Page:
Deep Dive: Malware Hunter

There are many ways to track command & control servers from bad guys but they often rely on looking for indicators in the service metadata (ex. certificate information). Around a decade ago we developed a novel technique to proactively find the infrastructure: Malware Hunter. Malware Hunter finds command & control (C2) servers by pretending to be an infected Windows XP computer and sending the C2 handshake to every IP on the Internet. In other words, it tells every IP on the Internet that it's just been infected and is ready to join the botnet that the IP is managing. If the IP welcomes Malware Hunter as a new bot then we know that the IP is actually running a C2 and we add a malware tag to the banner. One of the interesting differences with this type of approach is that we're often able to identify C2s on residential networks before they go into "production" because we're proactively finding them on the Internet. Note that Malware Hunter doesn't send any malicious requests as it's pretending to be infected - all of its activity is benign.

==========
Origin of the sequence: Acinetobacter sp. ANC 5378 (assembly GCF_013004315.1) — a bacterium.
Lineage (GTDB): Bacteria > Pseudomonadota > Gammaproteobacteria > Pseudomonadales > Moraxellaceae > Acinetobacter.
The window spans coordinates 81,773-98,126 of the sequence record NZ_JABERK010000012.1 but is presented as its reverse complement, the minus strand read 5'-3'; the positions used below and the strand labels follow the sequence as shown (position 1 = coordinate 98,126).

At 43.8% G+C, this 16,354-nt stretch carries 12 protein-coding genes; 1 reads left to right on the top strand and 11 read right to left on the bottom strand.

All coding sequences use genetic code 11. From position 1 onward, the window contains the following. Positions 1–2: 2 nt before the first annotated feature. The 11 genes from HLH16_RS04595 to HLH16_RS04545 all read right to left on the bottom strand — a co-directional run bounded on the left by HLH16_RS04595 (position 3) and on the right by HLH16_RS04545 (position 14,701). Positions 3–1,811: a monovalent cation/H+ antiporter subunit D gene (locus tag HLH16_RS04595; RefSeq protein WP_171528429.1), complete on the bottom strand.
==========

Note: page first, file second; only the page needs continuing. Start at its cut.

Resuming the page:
The information is accessible for free to everybody with a Shodan account. Here is a breakdown of the protocols that Malware Hunter currently identifies:

You can use the API or CLI to get a list of the IPs:

shodan stats --facets ip:1000 tag:malware | sed -e '1d' -e 's/ .*//' | sort  

Help Wanted

Is there a new C2 protocol or malware family that you would like Shodan to track? Please send us an email with any of the following:

  • Traffic data: a PCAP or technical documentation that tells us how the callback to the C2 looks like.
  • Code: if there is already code available for interacting with the C2 then that is immensely helpful.
  • Research: blog posts, articles or any technical documentation that describes the C2 protocol.

Many of the current identifications are based on help we've received from users or threat intelligence companies over the years and we're always looking to expand the active tracking of C2s.